If you own frogfish, know that it won’t be a good tankmate for your prized Banggai cardinalfish, as seen in this video where a cardinal fish is gobbled by a frogfish in an aquarium. 


Cardinalfish are an ideal choice for home aquariums due to their small size, vibrant colors, lively character, and their ability to adapt to new tank life with ease. However, in the wild, some species of Cardinalfish face the possibility of extinction, specifically the sought-after Banggai Cardinalfish. Thus, supplying your Cardinalfish from sustainable captive breeders is a more responsible choice than obtaining them from the wild, so as to protect natural populations and refrain from contributing to environmental damage. As aquarists, our love for fish and the ocean extends through tanks and into the sea, and thus we must safeguard our marine ecosystems for generations to come.

More information on Cardinalfishes

family Apogonidae

Common Name(s): Orangestriped cardinalfish (Apogon cyanosoma), Threadfin cardinalfish (Apogon leptacanthus), Flamefish (Apogon maculates), Ochre-striped cardinalfish (Apogon compressus), Hartzfeld’s cardinalfish (Apogon hartzfeldi), Ninebanded cardinalfish (Apogon novemfasciatus), Twospot cardinalfish (Apogon pseudomaculatus), Seale’s cardinalfish (Apogon sealei)

Reef Fish Guide designation and why

Although not all Cardinalfishes will be found at the local fish store, this family is known for its hardiness and brilliancy as adisplay fish. Because they are comfortable being kept in groups they are easy to breed and captive bred fish make the most sustainable choice for the home aquarium.


Indo Pacific and Western Pacific, Red Sea south to Mozambique and east to Fiji, north to the Ryukyu and Bonin islands, south to New Caledonia; Tropical eastern Atlantic

Maximum Size

Ranges from 2.4 – 4.1 inches (6 – 10.5 cm)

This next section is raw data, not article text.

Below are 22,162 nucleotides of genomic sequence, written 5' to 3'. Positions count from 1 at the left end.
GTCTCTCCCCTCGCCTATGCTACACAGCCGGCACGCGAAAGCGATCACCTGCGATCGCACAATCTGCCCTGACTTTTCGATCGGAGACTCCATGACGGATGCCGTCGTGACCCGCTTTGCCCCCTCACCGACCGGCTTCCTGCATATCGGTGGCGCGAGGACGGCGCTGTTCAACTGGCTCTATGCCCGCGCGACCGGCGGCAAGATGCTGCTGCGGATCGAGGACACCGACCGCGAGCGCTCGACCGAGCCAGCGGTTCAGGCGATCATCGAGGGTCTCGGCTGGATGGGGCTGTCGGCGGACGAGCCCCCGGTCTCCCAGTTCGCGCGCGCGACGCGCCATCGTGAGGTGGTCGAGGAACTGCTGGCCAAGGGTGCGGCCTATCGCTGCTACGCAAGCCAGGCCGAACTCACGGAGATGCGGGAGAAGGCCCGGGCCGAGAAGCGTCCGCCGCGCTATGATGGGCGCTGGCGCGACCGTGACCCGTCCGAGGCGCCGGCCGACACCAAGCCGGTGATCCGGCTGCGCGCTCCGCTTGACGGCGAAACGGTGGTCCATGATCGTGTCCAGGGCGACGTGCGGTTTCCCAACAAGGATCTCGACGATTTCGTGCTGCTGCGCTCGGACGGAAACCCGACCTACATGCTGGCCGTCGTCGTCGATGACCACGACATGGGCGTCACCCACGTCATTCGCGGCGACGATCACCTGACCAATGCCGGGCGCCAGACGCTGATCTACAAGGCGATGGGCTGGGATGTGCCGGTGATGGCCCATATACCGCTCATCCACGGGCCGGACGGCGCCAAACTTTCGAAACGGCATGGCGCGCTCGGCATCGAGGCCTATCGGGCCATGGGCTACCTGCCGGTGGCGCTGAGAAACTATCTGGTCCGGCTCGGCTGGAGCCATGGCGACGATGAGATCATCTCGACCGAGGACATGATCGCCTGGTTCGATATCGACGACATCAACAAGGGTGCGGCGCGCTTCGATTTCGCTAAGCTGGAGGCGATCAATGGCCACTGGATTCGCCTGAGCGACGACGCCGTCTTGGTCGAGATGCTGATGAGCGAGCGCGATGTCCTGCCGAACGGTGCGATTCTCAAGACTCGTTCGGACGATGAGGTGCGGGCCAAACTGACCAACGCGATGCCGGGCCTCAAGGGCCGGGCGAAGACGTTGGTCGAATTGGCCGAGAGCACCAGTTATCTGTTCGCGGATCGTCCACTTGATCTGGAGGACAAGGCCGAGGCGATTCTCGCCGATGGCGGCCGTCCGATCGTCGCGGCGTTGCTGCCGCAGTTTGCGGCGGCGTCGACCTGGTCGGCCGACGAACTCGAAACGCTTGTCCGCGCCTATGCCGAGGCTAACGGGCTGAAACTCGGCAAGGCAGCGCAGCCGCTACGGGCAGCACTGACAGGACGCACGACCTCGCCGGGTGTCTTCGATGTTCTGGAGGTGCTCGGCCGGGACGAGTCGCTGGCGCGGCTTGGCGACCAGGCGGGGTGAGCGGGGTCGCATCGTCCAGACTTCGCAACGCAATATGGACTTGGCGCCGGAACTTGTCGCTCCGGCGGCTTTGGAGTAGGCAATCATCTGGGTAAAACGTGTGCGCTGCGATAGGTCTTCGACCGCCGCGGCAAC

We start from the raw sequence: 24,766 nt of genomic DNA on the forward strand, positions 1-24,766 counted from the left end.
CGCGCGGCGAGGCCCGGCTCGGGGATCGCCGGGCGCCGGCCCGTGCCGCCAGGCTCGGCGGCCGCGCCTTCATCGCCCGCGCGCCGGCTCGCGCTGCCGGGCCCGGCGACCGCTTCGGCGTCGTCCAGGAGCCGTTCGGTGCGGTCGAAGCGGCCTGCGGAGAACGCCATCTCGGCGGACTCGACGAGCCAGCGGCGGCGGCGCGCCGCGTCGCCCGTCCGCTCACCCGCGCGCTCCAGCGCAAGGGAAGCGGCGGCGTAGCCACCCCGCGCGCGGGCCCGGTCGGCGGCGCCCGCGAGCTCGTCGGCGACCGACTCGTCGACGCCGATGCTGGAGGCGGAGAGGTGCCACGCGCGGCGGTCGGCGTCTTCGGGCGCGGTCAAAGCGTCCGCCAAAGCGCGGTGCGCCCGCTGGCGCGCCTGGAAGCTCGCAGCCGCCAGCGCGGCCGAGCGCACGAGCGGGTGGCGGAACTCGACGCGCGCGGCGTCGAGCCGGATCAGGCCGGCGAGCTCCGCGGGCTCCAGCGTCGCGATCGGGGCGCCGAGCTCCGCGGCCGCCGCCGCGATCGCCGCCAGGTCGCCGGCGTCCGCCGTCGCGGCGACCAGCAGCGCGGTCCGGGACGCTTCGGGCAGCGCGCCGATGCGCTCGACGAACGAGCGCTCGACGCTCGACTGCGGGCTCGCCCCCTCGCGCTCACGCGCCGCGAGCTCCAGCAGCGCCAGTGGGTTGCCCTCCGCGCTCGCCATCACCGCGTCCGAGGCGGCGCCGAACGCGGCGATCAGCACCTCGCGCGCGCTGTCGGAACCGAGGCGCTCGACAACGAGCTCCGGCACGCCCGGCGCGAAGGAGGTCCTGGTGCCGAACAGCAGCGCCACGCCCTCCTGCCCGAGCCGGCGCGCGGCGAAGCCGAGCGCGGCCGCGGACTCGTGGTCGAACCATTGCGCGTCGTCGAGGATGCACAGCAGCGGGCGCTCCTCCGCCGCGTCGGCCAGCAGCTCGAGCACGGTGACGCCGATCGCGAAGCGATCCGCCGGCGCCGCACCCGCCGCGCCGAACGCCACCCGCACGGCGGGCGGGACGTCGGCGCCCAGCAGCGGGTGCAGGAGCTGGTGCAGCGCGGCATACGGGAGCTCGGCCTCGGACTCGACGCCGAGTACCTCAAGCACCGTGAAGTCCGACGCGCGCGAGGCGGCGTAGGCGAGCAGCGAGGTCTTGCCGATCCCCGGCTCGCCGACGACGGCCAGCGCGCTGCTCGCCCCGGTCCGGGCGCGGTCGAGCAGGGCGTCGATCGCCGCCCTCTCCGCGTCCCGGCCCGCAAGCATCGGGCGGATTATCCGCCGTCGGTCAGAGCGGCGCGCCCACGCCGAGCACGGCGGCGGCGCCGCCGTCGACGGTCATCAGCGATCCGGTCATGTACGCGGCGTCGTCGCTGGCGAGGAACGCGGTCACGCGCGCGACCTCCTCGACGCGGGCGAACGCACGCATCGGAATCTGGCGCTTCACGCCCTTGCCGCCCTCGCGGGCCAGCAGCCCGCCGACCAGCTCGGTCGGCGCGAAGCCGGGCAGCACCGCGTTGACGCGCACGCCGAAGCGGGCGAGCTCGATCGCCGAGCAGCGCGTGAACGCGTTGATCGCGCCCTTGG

Care Requirements

Cardinalfishes do best in large tanks but may be kept in a minimum tank size of 30 gallons. When looking to buy a Cardinalfish, make sure you carefully evaluate the particular species of interest because each breed displays differing personalities. Some are bold (like A. cyanosoma) and spend much of their time out in the open. They usually stay close to cover, unlike other Cardinalfish species that spend a lot of time hiding in holes and crevices. Cardinalfishes are an excellent fish to keep in reef tanks. It is important to provide many nooks and crannies for them to hide in. Some species will defend their home and in a well-lit tank they tend to take cover more often.

Food: Cardinalfishes from this family eat meaty foods including marine fish and crustacean flesh, mysid shrimp and frozen preparations. Feed them daily and watch their color because some species will fade if they are not fed a varied diet that includes vitamin-enriched and color-enhancing foods.

Compatibility: Most Cardinalfishes do best with docile tank mates. Being that they are so small, they may make a great snack for larger, more aggressive fish. They are non-predatory and typically non-aggressive, but some larger and feistier Cardinalfish species will pick on smaller ones. Besides A. maculates, these fish like being kept in aggregations of five or more individuals. If you keep many Cardinalfishes in your tank, add them at the same time. These fish are not a threat to other tank organisms but some have been known to eat delicate ornamental shrimp.

FAQ Corner

Are Banggai Cardinalfish reef-safe?

They are generally considered reef-safe and co-exist well with other non-aggressive fish of similar size.

Are Banggai Cardinalfish overfished?

Banggai Cardinalfish are overfished and heavily exploited for the aquarium trade. According to the IUCN Red List of Threatened Species they are listed as endangered.

How big do Banggai Cardinalfish get?

Adult Banggai Cardinalfish can grow up to a total of 3.5 inches in length, with 2 inches being the average standard length.

How big do Cardinalfish get?

Other types of Cardinalfish can range in size from 2 inches up to 8 inches.

Are Cardinalfish aggressive?

Cardinalfish are considered to be semi-aggressive. This means they can be aggressive, mostly to their species, especially when in a group setting. In these situations, they have been known to show territorial behavior, and also to pair up and bully the smaller fish of the school.

Are Cardinalfish endangered?

The population status of most species of Cardinalfish is either Data Deficient or classed as Least Concerned, meaning they do not face any known major threats and are abundant and widely distributed. The only Cardinalfish that is classed as Endangered is the Banggai Cardinalfish.